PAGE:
Comment: the buses in Bath are a tragic comedy

Written by the Angry Bus Man

I do not wish to be labelled the “angry bus man” of campus, but I do travel on the bus to get to work and I do, occasionally, get angry.

Buses could be 10% or x10 better than they are now
Buses could be 10% or x10 better than they are now

Angry? You only need to try to get onto campus for 9am, and leave at 5pm to see the inadequacies of the public transport infrastructure. You might as well be on “SLAVE 1”, driven by Boba Fett and freezing passengers in liquid carbonite to escape the smell of farts and Lynx.

Google X has a good philosophy, why do things 10% better when you can do x10 better? After all, I’m an engineer-and engineers are “fix the leaky roof” types, management are “get a bigger bucket” types. Let’s go through the problems and solutions:


  • Capacity: Bath is reputed to have a (student) population of around 15,000 which is more than Bradford on Avon. Not everyone travels at the same time, but these numbers (especially those living off-campus) are problematic. Bendy buses have the highest capacity on offer, but have issues and are only provided by one company-which moves me on nicely to…
  • Tenders: The campus service is provided by two tenders, First and Wessex*, given the wonderful world of privatisation they drive the same routes, shake their fists at each other and fail to collaborate. Getting on (or off) campus is a lottery depending on which ticket you have.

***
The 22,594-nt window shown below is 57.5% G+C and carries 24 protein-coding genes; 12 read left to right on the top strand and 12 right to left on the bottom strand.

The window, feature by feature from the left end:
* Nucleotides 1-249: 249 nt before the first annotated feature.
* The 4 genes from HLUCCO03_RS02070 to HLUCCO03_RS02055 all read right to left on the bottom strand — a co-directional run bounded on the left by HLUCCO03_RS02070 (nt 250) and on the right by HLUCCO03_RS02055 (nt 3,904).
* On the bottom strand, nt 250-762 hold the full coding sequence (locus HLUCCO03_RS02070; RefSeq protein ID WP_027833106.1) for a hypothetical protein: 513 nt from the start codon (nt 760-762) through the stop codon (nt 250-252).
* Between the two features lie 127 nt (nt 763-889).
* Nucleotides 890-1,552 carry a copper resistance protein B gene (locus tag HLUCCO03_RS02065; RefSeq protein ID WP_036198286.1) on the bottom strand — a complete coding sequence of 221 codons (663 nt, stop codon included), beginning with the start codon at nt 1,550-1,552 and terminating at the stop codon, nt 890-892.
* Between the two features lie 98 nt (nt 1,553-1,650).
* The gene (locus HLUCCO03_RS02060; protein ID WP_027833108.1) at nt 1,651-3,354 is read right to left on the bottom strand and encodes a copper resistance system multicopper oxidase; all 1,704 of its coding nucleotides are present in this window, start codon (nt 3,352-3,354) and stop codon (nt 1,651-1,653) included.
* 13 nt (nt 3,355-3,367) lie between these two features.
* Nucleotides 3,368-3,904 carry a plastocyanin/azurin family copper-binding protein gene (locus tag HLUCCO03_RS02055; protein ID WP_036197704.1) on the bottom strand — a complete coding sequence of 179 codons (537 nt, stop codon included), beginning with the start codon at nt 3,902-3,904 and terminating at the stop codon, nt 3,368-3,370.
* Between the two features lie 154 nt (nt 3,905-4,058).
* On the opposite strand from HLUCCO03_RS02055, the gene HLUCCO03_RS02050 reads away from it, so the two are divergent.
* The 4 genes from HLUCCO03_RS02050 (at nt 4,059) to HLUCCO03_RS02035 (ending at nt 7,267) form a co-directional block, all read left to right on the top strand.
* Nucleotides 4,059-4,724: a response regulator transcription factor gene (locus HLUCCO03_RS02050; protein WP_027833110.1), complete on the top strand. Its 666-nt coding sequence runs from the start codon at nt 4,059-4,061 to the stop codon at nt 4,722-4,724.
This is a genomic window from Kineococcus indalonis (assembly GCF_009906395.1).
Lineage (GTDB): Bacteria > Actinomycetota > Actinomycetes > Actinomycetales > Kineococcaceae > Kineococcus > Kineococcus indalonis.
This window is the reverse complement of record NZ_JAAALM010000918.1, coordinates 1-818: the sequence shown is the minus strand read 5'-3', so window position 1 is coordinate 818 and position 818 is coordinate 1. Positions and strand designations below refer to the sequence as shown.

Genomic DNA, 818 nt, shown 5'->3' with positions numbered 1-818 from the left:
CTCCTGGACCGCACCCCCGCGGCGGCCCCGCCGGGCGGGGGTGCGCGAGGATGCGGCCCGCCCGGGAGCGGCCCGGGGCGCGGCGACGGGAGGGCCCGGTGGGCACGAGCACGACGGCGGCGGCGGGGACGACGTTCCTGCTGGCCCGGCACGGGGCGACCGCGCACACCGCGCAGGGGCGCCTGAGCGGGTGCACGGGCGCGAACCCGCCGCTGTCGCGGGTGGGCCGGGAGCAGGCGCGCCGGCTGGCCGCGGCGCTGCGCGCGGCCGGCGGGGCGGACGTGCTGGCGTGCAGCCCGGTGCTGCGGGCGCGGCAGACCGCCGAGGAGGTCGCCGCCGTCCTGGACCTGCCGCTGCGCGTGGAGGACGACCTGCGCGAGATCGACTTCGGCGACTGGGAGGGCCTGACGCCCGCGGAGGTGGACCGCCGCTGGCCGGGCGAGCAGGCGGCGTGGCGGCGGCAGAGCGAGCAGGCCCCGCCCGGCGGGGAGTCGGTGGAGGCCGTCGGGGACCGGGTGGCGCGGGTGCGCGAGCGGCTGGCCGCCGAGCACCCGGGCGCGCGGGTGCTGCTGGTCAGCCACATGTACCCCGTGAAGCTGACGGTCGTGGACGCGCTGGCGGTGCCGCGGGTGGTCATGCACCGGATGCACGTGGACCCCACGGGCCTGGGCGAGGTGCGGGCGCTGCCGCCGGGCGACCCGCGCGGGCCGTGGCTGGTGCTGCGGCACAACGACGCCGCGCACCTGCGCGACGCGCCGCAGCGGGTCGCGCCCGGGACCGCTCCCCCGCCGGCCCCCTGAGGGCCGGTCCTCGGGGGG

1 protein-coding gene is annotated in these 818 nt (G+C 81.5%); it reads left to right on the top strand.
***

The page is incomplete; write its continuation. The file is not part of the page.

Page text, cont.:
• Efficiency: Private bus companies are only interested in fares (than running on time) which highlights the failure of bendy buses. They have two doorways-but each and every passenger forms an orderly queue and pay/show their ticket to the driver (got change of a £50?).
  • Infrastructure: The bus arrivals area on campus is no longer fit for purpose. As a polite bunch we form queues, which stretch over campus like a flashmob version of ‘Snake’.

10% Solutions:

  • Shared tickets: Is it possible for two bus companies to shake hands and offer ticket sharing? Yes, according to the council who agreed with Wessex to accept First tickets for the Midsomer Norton/Radstock route last year. In the meantime, one can purchase a ‘multipass’ Bath Rider ticket for £4.00.
  • No tickets: First considered an ‘oyster card’ system in its Fairer Fares consultation and it would be an ideal solution for bendies, allowing faster dual entry. First have taken a (small) step in the right direction with m-ticketing via smartphones 
  • Direct services: For those waiting for buses in the city centre, seeing full buses going past is depressing. The Wessex X18 goes from Oldfield Park to Campus direct and it may be beneficial to have more – a direct service from the city centre perhaps?

x10 Solutions:

  • Bus station on campus: a large, sheltered bus station would be great. It could have bays for each service, clear maps, information displays and accommodate for a growing campus. Sadly, any improvements in this area do not seem to be part of the campus master plan
  • Roundabout at University Entrance: This area is accident prone and turning right onto Claverton Down Rd is difficult-leading to queuing out of Convocation Avenue. Roundabouts are easy-just look at new mini roundabout on London Road West

All these points are up for discussion, which is more than what senior powers are prepared to do; they have as much empathy with my (and your) commute as The Stig travelling on the Underground (are you reading that Metro?).

*Bugler has been omitted as an official third tender due to being stuck in a time warp from 1985

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